Cause and effect of the global CB deal. 

fuu's picture

Works for me I guess, doesn't really matter. The FED bought junk for dollars from foreign banks through their PD's, it wasn't just CB swap deals.

XAU XAG's picture

after China offloaded some $48 billion in paper, 


$48 billion buys alot of Gold!

SAT 800's picture

probably a factor in the recent upswing in PM prices; it's not a vote of confidence in the dollar. there's no reason at all to expect the dollar to change it's 100year old pattern of losing purchasing power; things like this cause significant players to go, hmmm. And then they divert more holdings into PM's.

Dewey Cheatum Howe's picture

OMT and unsterilized QE by the EU is the next shell under which the red ball is going to be hidden in this 3 card monti scam.


ECB has a lot of tentacles aka EU states to create the illusion of independence and choice to hide behind while propping up this dead horse a little longer.

curbyourrisk's picture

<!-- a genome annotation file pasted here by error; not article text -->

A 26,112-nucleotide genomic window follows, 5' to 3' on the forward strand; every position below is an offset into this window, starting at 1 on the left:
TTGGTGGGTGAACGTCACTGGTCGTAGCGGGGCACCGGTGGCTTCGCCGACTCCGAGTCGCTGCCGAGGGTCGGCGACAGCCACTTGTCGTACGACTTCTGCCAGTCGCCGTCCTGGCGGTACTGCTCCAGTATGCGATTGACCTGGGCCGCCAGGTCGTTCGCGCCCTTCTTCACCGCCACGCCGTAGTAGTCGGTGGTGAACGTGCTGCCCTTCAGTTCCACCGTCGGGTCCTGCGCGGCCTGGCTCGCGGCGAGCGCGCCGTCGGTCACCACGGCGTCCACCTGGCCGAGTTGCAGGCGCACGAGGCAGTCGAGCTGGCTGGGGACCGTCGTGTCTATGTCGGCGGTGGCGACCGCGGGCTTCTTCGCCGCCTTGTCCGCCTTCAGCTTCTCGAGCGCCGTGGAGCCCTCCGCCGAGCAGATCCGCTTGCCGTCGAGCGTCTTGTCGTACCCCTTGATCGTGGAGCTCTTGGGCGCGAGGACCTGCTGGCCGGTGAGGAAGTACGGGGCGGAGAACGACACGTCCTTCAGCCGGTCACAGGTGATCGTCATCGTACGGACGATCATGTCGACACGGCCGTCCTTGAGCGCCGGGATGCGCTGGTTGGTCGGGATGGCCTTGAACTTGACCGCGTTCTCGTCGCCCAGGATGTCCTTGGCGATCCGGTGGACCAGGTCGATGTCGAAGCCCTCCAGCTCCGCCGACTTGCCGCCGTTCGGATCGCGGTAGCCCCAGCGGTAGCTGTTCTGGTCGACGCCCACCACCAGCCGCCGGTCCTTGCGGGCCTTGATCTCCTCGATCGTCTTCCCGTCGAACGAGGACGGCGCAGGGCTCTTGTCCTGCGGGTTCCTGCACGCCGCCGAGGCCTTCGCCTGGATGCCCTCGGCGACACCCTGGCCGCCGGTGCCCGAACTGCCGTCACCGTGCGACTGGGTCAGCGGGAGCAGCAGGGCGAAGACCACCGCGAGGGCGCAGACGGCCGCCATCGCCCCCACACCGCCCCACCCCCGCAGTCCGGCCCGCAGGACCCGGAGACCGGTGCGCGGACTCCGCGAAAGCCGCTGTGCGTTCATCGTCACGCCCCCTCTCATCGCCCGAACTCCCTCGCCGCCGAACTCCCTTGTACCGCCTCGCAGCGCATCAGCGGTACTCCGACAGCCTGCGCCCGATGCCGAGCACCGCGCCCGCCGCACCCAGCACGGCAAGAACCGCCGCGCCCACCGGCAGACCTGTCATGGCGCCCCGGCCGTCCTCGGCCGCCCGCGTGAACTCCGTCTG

Who wants to bet where the MONEY came from to support the European purchases?????

Joe A's picture

The US finanical institutions fooled everybody else with the MBS. Europeans bought a lot of that stuff so Europe bailed the US financials institutions out in the first place. But yes, this is part of the cycle, rubbing eachothers backs. It proves the ties between the US and Europe versus the rest of the world.

rubiconsolutions's picture

But, won't Bitcoin solve the world's monetary crisis? At least according to "The World According To Garp, er, fonestar".


Buck Johnson's picture

Exactly, deals where struck and Belgium was used as the front man to buy debt in order to hide who is buying it (hell it could be the US buying it via a shell in Belgium).  When this whole system implodes, it will change the power structure of the West, trust me.

jubber's picture

JPM Brussells ?

Gringo Viejo's picture

Dollar just broke beneath 80. Be interesting to see if the PPT has enough hair left to push it back up.

Unknown Poster's picture

Iron ore must be preferable to US paper.